Antonio Brown has missed practice time with his new team for reasons stemming from cryotherapy to a grievance over his helmet. (Eric Risberg/AP, file)

An arbitrator heard arguments Friday regarding a grievance filed by Oakland Raiders wide receiver Antonio Brown against the NFL over Brown’s nonapproved helmet, according to multiple people familiar with the situation.

No immediate ruling was made during Friday’s hearing, according to those people, who spoke on the condition of anonymity for that reason. The NFL declined to comment, and Brown’s representatives did not respond to a request for comment.

Brown has not been practicing lately because of ailing feet, an injury reportedly caused or aggravated when Brown failed to wear proper footwear at a cryotherapy treatment. There also have been reports about communication issues between Brown and the Raiders, and now his displeasure with the league’s helmet rules further complicates his playing status. ESPN reported that Brown told the Raiders he would not play football again unless he’s permitted to wear his preferred helmet.

Brown wants to continue wearing the helmet even though the model was discontinued by the manufacturer and it is not certified by the national governing body, the National Operating Committee on Standards for Athletic Equipment (NOCSAE), because it is more than 10 years old, according to those people familiar with the case.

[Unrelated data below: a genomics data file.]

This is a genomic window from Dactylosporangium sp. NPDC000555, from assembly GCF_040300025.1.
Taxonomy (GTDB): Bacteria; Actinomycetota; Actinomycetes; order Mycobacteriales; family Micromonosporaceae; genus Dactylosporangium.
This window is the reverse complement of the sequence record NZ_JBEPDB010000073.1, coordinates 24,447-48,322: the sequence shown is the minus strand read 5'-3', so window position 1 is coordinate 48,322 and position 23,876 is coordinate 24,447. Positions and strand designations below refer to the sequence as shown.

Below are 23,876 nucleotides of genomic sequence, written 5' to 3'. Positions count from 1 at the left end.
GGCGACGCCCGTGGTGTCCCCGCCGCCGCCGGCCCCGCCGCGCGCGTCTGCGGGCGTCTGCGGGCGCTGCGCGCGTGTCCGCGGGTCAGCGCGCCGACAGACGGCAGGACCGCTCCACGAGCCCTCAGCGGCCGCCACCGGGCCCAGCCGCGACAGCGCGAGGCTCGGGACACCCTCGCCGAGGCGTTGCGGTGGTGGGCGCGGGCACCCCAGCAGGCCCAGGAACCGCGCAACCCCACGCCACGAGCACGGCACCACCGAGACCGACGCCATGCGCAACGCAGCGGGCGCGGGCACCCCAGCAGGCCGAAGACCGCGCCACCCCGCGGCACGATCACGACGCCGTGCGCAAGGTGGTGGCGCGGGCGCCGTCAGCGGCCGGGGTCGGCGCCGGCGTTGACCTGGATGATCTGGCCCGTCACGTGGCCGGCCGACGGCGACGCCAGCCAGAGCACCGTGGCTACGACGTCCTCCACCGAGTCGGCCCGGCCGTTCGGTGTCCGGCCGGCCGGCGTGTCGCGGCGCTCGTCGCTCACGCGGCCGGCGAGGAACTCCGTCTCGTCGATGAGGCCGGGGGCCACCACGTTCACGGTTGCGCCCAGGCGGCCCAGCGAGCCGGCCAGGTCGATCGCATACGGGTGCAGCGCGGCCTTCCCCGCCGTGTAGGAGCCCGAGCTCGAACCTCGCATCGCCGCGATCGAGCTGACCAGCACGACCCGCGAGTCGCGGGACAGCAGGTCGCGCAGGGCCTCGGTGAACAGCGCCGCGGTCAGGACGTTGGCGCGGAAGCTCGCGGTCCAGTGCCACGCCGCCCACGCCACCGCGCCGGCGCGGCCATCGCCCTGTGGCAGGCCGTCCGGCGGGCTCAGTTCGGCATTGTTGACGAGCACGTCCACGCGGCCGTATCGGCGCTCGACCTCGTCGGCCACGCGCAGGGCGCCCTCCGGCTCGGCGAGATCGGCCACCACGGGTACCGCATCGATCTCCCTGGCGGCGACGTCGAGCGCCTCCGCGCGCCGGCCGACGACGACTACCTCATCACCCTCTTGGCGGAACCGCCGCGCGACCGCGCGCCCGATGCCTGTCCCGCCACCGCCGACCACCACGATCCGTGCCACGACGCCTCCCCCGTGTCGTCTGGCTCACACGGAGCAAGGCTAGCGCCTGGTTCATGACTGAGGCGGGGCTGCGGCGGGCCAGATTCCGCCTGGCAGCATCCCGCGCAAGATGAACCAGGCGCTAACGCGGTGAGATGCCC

NOCSAE said it does not have a rule that no helmet older than 10 years can be worn, but the National Athletic Equipment Reconditioners Association (NAERA) does not permit recertification of helmets 10 years old or older.

The league announced in April that the 32 players who ended last season wearing helmet models not approved by the NFL and the NFL Players Association would not have the option to continuing to wear those helmets. The grandfather clause allowing players to wear banned helmet models expired after last season, the league said.

“The prohibited helmets will not be allowed in the locker room,” Jeff Miller, the NFL’s executive vice president of health and safety initiatives, said in April. “A player will not be allowed on the field [wearing a banned helmet].”

Friday’s hearing continues the strange saga of Brown’s first year with the Raiders. He is among the league’s most productive wide receivers but was traded from the Pittsburgh Steelers in the offseason. Brown had become increasingly disgruntled in Pittsburgh and requested a trade, apparently in part because of a clash with quarterback Ben Roethlisberger.

The league and the NFLPA are in their fifth year of testing various helmet models to study how they withstand impact. The NFL and the players’ union compile the testing results, rank the helmets and produce a poster in which helmet models are categorized as green, yellow or red. The green category is for the helmet models that performed the best in the lab testing. The prohibited helmet models are placed in the red category.

New England Patriots quarterback Tom Brady and Green Bay Packers quarterback Aaron Rodgers also are among the players being forced to switch helmet models this season.

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